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Steventon Choral Society

Concerts in 2000 - 2001

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Saturday 14th June: A Victorian Evening
Steventon Village Hall
Guest soloist: Leslie MacLeod Miller
Musical director: Terry Pearce
Guest conductor: Tim Sandford
Pianist: Robert Thomas

The choir entered into the spirit of the era and donned Victorian costume for this concert of music and songs from bygone days.
The choir enters into the spirit of the Victorian period
Our guest conductor takes a bow The concert began with one of the most well-known songs from the period, On The Road To Mandalay (words by Rudyard Kipling). This was followed by a selection from Iolanthe by those quintessential Victorian composers, W.S. Gilbert and A. Sullivan. Two choruses by the choir of fairies and peers complemented two solos (the Sentry's Song and When Britain Really Ruled) sung by Terry Pearce.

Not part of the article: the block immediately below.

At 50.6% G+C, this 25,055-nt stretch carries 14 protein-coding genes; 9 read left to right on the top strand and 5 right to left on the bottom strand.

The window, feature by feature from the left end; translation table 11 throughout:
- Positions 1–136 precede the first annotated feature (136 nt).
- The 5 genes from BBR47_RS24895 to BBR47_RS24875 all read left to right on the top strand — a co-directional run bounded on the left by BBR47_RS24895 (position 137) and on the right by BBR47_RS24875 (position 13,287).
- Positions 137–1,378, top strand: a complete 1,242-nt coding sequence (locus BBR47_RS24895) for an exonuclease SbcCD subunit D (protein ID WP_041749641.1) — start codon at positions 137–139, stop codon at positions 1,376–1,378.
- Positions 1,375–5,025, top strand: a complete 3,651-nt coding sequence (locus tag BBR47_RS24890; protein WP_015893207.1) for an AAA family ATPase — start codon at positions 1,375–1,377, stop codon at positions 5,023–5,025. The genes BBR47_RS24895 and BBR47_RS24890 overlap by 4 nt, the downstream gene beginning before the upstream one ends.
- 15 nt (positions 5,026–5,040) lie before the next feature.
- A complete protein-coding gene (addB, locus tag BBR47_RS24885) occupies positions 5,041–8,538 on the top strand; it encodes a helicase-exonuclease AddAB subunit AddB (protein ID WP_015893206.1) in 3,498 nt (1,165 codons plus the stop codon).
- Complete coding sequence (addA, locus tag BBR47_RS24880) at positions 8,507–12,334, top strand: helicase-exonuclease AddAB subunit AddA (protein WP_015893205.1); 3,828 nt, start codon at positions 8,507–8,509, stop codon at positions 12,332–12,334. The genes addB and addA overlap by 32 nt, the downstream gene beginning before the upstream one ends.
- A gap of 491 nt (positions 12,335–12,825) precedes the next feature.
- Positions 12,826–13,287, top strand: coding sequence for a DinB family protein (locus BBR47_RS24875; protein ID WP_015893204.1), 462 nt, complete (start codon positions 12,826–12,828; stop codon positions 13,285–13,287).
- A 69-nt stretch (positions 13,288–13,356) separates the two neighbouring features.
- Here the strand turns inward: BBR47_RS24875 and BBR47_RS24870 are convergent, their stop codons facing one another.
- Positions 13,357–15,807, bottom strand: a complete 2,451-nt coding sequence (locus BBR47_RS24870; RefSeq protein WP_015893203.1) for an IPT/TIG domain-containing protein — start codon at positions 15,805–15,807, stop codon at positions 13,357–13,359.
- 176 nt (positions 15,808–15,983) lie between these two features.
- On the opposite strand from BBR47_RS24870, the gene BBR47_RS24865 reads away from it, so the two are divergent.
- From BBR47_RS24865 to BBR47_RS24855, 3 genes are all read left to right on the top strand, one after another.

This was followed by The Holy City sung by soprano, Helen Pearce, and Beautiful Dreamer sung by tenor, Gerry Brewer. Jack Jarvis then sang about The Hymns My Mother Taught Me before the choir ended the first half with a folk song, I Will Give My Love an Apple, and probably the most well-known Victorian song of all, Come Into The Garden Maud.

The second half began with choir singing The Lost Chord and Passing By before the first performance of the evening from our guest soloist, Leslie MacLeod Miller, who sang two sentimental Italian songs, Torma a Surriento (Come back to Sorrento) and Catari (Calling for you).